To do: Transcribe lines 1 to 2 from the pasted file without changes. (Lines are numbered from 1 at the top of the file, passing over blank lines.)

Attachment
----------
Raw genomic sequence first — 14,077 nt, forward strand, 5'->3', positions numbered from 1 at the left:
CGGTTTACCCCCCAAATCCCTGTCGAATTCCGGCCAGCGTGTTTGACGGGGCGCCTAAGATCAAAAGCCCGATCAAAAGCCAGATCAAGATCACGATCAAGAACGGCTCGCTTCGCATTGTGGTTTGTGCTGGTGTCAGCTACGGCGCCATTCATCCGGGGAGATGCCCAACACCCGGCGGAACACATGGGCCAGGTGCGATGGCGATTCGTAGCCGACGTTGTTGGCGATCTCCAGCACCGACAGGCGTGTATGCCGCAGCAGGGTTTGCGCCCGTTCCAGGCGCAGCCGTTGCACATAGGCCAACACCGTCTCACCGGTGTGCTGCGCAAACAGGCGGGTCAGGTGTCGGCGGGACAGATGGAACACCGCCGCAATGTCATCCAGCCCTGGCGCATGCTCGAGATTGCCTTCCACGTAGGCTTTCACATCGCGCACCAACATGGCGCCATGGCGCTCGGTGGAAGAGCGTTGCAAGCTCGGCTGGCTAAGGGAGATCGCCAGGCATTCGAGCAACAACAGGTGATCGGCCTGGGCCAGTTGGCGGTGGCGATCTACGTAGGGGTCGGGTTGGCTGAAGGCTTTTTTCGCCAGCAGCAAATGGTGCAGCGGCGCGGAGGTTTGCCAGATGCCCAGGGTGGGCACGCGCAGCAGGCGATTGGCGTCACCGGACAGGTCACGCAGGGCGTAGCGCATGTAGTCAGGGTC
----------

Raw genomic sequence first — 14,077 nt, forward strand, 5'->3', positions numbered from 1 at the left:
CGGTTTACCCCCCAAATCCCTGTCGAATTCCGGCCAGCGTGTTTGACGGGGCGCCTAAGATCAAAAGCCCGATCAAAAGCCAGATCAAGATCACGATCAAGAACGGCTCGCTTCGCATTGTGGTTTGTGCTGGTGTCAGCTACGGCGCCATTCATCCGGGGAGATGCCCAACACCCGGCGGAACACATGGGCCAGGTGCGATGGCGATTCGTAGCCGACGTTGTTGGCGATCTCCAGCACCGACAGGCGTGTATGCCGCAGCAGGGTTTGCGCCCGTTCCAGGCGCAGCCGTTGCACATAGGCCAACACCGTCTCACCGGTGTGCTGCGCAAACAGGCGGGTCAGGTGTCGGCGGGACAGATGGAACACCGCCGCAATGTCATCCAGCCCTGGCGCATGCTCGAGATTGCCTTCCACGTAGGCTTTCACATCGCGCACCAACATGGCGCCATGGCGCTCGGTGGAAGAGCGTTGCAAGCTCGGCTGGCTAAGGGAGATCGCCAGGCATTCGAGCAACAACAGGTGATCGGCCTGGGCCAGTTGGCGGTGGCGATCTACGTAGGGGTCGGGTTGGCTGAAGGCTTTTTTCGCCAGCAGCAAATGGTGCAGCGGCGCGGAGGTTTGCCAGATGCCCAGGGTGGGCACGCGCAGCAGGCGATTGGCGTCACCGGACAGGTCACGCAGGGCGTAGCGCATGTAGTCAGGGTC